Are there rules that protect consumers?
The ACA set new federal standards to protect consumers. While many of the ACA's insurance reforms begin January 1, 2014, a number of important provisions that improve the availability and quality of health insurance went into effect on September 23, 2010.
Who will benefit from the new consumer protections?
The ACA's new standards for health insurance generally apply to new health plans (offered after March 2010) in the individual and group insurance markets and, in some cases, self-insured group health benefit plans. The law ensures that people can keep their insurance if they like it by grandfathering certain health plans that existed as of the date the law passed, March 23, 2010. These grandfathered plans, sold to individuals or groups, are exempt from many - but not all - of the new insurance reforms. Individuals who are in those plans can renew them indefinitely, and can add dependents without the plan losing grandfathered status. Similarly, employers can add new employees to a grandfathered plan indefinitely and change insurance companies without the health plan losing grandfather status. For more about grandfathered plans, click here.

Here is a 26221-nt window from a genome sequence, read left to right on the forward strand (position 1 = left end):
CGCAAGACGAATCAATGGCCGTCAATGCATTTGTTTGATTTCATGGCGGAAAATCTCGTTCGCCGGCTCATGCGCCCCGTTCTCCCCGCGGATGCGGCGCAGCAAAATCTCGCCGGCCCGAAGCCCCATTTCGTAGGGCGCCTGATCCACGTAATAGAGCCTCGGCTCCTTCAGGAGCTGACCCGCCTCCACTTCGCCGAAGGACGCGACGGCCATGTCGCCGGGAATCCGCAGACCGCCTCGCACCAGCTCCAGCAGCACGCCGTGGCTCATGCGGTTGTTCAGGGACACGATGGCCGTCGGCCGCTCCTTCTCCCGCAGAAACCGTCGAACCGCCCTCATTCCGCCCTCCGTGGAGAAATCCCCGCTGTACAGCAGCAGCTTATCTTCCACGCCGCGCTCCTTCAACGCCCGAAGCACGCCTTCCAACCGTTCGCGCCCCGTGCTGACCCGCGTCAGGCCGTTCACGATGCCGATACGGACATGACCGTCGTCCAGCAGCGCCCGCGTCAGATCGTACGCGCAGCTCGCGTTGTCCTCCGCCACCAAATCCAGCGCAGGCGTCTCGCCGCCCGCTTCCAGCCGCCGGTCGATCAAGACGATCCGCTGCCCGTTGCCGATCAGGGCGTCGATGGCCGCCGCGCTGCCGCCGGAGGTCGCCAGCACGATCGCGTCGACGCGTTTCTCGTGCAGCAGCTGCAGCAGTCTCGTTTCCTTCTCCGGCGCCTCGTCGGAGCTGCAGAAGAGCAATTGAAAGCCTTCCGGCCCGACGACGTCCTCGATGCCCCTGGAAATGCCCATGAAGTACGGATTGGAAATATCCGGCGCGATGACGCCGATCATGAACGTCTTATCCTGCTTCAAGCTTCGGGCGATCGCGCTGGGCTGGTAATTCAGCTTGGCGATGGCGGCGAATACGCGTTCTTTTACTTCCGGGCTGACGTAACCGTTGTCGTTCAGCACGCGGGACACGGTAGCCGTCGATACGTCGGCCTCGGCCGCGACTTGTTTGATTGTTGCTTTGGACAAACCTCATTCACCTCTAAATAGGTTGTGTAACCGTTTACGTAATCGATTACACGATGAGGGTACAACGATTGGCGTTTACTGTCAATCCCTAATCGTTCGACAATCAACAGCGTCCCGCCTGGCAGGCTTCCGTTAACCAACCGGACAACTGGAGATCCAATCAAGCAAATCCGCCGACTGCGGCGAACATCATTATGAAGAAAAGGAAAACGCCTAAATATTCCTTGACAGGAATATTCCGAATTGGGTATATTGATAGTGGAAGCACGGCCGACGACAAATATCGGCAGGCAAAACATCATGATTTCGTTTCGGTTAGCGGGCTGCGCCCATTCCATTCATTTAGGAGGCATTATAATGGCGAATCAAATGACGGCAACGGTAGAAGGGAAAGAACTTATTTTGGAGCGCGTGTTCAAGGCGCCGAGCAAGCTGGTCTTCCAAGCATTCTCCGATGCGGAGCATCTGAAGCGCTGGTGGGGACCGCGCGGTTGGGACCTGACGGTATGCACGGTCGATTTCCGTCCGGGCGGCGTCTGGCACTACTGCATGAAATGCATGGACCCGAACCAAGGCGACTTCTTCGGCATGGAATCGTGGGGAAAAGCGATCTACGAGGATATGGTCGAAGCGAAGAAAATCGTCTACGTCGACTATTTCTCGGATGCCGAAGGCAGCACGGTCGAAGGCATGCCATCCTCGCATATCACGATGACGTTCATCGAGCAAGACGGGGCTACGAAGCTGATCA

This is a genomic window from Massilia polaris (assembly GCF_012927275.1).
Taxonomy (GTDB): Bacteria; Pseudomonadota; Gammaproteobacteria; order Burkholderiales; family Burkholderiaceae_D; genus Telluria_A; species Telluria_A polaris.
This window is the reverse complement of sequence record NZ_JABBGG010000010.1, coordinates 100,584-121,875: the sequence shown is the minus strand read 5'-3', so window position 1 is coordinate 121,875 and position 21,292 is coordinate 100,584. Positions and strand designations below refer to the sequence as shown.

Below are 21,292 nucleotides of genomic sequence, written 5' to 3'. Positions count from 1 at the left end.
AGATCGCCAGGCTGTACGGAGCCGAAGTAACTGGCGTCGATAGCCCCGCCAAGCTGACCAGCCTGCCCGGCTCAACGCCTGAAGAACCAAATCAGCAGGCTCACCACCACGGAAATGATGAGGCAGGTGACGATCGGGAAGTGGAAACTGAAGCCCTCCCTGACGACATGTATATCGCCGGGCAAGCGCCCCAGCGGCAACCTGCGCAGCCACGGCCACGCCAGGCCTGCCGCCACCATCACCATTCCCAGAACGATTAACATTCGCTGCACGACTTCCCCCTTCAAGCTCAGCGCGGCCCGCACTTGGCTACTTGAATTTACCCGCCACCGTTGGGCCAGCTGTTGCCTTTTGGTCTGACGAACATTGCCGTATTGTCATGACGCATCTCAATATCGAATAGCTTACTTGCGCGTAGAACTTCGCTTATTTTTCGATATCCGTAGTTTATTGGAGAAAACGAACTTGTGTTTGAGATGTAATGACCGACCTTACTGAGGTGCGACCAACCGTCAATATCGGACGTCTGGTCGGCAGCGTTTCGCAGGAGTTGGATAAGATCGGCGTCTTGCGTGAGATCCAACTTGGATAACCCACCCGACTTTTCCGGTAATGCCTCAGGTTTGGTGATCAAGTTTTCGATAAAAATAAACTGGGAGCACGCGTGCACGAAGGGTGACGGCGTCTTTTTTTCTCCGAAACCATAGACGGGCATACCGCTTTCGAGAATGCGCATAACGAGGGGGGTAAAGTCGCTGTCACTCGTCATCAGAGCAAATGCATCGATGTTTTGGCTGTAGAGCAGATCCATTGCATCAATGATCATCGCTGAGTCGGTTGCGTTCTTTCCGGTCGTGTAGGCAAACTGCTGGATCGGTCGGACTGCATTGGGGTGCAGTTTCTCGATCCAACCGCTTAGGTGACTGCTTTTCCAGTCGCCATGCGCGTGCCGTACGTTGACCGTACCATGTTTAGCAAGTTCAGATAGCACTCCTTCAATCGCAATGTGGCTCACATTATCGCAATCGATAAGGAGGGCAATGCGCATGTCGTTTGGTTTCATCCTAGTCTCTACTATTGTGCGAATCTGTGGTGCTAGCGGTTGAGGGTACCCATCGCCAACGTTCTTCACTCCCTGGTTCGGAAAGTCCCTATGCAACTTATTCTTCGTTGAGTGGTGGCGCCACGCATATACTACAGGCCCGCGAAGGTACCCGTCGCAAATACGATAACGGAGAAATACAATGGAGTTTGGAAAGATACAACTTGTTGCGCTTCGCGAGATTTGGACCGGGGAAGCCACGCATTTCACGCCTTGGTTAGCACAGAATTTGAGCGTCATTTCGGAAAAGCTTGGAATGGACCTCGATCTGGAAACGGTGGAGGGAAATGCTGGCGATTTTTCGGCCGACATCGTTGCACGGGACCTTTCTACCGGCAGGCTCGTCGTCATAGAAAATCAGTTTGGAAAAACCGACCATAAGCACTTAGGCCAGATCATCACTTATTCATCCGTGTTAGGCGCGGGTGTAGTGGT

What are key patient protections in the ACA?
- Restricted annual and lifetime limits
- Preventive coverage
- Extension of dependent coverage
- Internal and external appeals
- Access to choice of providers
- Access to emergency room care